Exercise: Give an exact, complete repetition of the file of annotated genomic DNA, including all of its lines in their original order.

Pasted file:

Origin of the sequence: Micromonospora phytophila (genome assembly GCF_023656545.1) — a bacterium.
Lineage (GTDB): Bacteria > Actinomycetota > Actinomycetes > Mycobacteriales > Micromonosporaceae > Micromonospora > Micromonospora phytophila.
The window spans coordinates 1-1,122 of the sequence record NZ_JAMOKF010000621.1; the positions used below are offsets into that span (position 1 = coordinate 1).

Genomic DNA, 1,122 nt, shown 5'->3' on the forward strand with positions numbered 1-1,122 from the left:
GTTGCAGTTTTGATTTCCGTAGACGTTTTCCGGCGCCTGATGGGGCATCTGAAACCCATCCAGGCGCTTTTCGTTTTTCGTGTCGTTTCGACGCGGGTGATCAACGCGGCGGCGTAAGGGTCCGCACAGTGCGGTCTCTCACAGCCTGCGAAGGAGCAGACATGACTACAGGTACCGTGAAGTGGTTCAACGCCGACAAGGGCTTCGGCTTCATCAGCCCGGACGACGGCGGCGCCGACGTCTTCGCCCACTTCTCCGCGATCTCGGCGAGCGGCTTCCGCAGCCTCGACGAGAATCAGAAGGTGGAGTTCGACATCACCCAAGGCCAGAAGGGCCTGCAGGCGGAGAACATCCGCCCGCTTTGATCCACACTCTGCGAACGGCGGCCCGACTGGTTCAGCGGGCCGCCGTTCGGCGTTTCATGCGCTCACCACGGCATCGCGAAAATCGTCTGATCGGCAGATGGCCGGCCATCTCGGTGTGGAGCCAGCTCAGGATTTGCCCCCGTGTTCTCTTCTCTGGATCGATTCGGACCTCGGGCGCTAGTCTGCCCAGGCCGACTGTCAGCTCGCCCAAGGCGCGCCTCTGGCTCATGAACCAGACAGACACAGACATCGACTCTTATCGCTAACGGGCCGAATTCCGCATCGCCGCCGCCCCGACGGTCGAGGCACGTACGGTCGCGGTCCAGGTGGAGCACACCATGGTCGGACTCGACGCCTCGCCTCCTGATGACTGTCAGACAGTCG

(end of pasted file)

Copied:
Origin of the sequence: Micromonospora phytophila (genome assembly GCF_023656545.1) — a bacterium.
Lineage (GTDB): Bacteria > Actinomycetota > Actinomycetes > Mycobacteriales > Micromonosporaceae > Micromonospora > Micromonospora phytophila.
The window spans coordinates 1-1,122 of the sequence record NZ_JAMOKF010000621.1; the positions used below are offsets into that span (position 1 = coordinate 1).

Genomic DNA, 1,122 nt, shown 5'->3' on the forward strand with positions numbered 1-1,122 from the left:
GTTGCAGTTTTGATTTCCGTAGACGTTTTCCGGCGCCTGATGGGGCATCTGAAACCCATCCAGGCGCTTTTCGTTTTTCGTGTCGTTTCGACGCGGGTGATCAACGCGGCGGCGTAAGGGTCCGCACAGTGCGGTCTCTCACAGCCTGCGAAGGAGCAGACATGACTACAGGTACCGTGAAGTGGTTCAACGCCGACAAGGGCTTCGGCTTCATCAGCCCGGACGACGGCGGCGCCGACGTCTTCGCCCACTTCTCCGCGATCTCGGCGAGCGGCTTCCGCAGCCTCGACGAGAATCAGAAGGTGGAGTTCGACATCACCCAAGGCCAGAAGGGCCTGCAGGCGGAGAACATCCGCCCGCTTTGATCCACACTCTGCGAACGGCGGCCCGACTGGTTCAGCGGGCCGCCGTTCGGCGTTTCATGCGCTCACCACGGCATCGCGAAAATCGTCTGATCGGCAGATGGCCGGCCATCTCGGTGTGGAGCCAGCTCAGGATTTGCCCCCGTGTTCTCTTCTCTGGATCGATTCGGACCTCGGGCGCTAGTCTGCCCAGGCCGACTGTCAGCTCGCCCAAGGCGCGCCTCTGGCTCATGAACCAGACAGACACAGACATCGACTCTTATCGCTAACGGGCCGAATTCCGCATCGCCGCCGCCCCGACGGTCGAGGCACGTACGGTCGCGGTCCAGGTGGAGCACACCATGGTCGGACTCGACGCCTCGCCTCCTGATGACTGTCAGACAGTCG